Closer to home, the African Union (AU) and the Southern African Development Community (SADC) have made resolutions towards addressing the problem of under representation of women in decision-making.  Quotas were set to improve the number of women in leadership and decision-making, the latest being the call for 50/50 gender representation in policy making bodies by 2015.

Sources of Gender Based Discrimination

The Un Secretary General Ban Ki-Moon observed that progress has been very slow in the area of women empowerment and gender equality.  Women continue to grapple with the problem of gender discrimination due to the following reasons, among others:-

  • traditional beliefs and attitudes that relegate them to the social, political, and economic periphery;
  • limited access to education due to strongly held cultural beliefs;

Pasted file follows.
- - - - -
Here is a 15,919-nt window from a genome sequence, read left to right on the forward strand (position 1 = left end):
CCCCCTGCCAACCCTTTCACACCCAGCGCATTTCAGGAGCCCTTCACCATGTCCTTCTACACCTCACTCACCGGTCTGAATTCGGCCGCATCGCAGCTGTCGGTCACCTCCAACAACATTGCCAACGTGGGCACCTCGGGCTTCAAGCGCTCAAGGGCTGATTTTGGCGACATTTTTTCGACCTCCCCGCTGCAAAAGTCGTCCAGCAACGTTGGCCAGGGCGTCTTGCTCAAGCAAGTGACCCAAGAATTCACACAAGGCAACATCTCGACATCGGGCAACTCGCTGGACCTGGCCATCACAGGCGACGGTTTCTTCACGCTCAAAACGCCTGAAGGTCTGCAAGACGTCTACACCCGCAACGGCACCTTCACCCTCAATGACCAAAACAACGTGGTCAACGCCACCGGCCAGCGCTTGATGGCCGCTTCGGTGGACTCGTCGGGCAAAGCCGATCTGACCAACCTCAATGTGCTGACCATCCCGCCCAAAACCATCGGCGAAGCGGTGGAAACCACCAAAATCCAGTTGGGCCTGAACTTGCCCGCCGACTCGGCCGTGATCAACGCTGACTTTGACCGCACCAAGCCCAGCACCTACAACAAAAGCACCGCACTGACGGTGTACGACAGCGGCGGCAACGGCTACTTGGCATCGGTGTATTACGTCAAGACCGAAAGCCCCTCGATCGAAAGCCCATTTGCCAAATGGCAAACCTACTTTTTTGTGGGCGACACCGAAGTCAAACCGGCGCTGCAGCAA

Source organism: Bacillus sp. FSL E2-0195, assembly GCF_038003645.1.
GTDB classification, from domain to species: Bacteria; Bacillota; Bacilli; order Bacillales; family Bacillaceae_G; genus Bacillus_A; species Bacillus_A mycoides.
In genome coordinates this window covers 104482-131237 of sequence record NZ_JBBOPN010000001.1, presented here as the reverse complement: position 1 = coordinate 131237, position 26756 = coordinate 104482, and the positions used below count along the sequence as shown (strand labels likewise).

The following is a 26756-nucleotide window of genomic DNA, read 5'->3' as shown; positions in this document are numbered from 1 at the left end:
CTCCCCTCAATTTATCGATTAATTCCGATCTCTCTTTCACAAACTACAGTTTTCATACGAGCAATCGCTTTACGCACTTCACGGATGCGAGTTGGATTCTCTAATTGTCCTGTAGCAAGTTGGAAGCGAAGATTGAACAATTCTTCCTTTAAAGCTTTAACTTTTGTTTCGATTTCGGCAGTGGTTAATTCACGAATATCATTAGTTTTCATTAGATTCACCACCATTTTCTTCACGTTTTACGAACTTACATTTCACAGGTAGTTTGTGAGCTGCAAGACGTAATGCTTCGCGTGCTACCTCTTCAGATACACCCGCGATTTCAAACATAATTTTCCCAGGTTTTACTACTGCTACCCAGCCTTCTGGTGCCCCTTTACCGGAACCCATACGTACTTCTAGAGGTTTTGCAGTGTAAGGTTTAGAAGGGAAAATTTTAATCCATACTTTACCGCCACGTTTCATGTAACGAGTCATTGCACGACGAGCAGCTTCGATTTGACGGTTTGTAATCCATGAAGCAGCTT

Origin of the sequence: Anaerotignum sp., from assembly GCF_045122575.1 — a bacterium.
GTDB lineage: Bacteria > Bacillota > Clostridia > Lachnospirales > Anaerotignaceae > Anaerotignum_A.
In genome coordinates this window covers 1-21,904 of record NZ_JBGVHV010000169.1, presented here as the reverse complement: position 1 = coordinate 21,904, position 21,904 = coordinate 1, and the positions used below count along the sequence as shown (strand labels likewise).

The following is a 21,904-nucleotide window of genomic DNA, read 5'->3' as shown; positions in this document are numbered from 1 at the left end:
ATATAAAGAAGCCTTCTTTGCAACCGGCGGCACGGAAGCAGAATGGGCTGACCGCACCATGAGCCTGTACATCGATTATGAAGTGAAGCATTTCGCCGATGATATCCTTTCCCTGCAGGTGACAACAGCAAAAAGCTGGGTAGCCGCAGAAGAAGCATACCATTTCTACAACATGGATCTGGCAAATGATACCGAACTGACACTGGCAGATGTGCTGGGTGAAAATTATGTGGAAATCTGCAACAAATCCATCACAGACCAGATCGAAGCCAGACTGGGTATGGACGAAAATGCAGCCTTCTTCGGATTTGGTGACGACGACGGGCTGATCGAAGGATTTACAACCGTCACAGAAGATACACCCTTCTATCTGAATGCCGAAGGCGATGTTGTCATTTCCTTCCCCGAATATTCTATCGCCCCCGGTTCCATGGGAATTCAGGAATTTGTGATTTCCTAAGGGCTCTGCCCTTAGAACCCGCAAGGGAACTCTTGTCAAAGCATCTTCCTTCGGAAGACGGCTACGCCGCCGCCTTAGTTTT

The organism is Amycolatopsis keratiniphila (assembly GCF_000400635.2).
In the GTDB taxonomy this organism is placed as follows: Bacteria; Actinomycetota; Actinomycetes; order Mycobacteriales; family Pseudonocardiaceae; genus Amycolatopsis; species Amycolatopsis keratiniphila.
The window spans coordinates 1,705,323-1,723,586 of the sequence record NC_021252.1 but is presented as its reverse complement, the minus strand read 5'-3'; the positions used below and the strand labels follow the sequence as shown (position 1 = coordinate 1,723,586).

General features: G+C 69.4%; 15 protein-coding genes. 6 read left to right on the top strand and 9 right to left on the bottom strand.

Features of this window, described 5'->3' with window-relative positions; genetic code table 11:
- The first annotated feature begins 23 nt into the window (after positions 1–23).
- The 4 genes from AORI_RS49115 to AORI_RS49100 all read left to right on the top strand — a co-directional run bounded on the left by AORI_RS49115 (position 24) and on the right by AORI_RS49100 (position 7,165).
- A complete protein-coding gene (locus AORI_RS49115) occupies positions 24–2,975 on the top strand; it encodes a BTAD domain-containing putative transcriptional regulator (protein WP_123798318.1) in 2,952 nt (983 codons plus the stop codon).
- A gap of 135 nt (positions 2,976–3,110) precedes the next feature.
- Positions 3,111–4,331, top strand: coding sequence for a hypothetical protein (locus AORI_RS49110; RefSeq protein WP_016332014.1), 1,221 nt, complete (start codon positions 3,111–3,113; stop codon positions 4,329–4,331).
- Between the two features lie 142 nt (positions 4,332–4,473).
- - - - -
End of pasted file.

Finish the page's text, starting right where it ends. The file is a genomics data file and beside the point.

• limited access to independent financial resources;
  • limited access to productive assets and credit facilities;
  • limited mobility and therefore limited access to information;
  • adverse cultural perceptions;
  • limited access to productive resources such as land, equipment, agricultural inputs, livestock, extension services and credit facilities.  In some developing countries 3 – 20% women own land.

Despite the forgoing, women continue to carry the biggest percentage of the domestic burden.  They shoulder the reproductive and productive load and have to contend with multiple roles both inside and outside the home.  They have to work twice as hard as their male counterparts to gain recognition and acceptance.

Ladies and gentlemen, gender equality is at the core of development because it has a positive correlation with productivity.  As the Director-General of the Food Agriculture Organization Jacques Diouf noted, “Gender equality is not just a lofty idea,  it is also crucial for agricultural development and food security.  We must promote gender equality and empower women in agriculture to win, sustainably, the fight against hunger and extreme poverty.”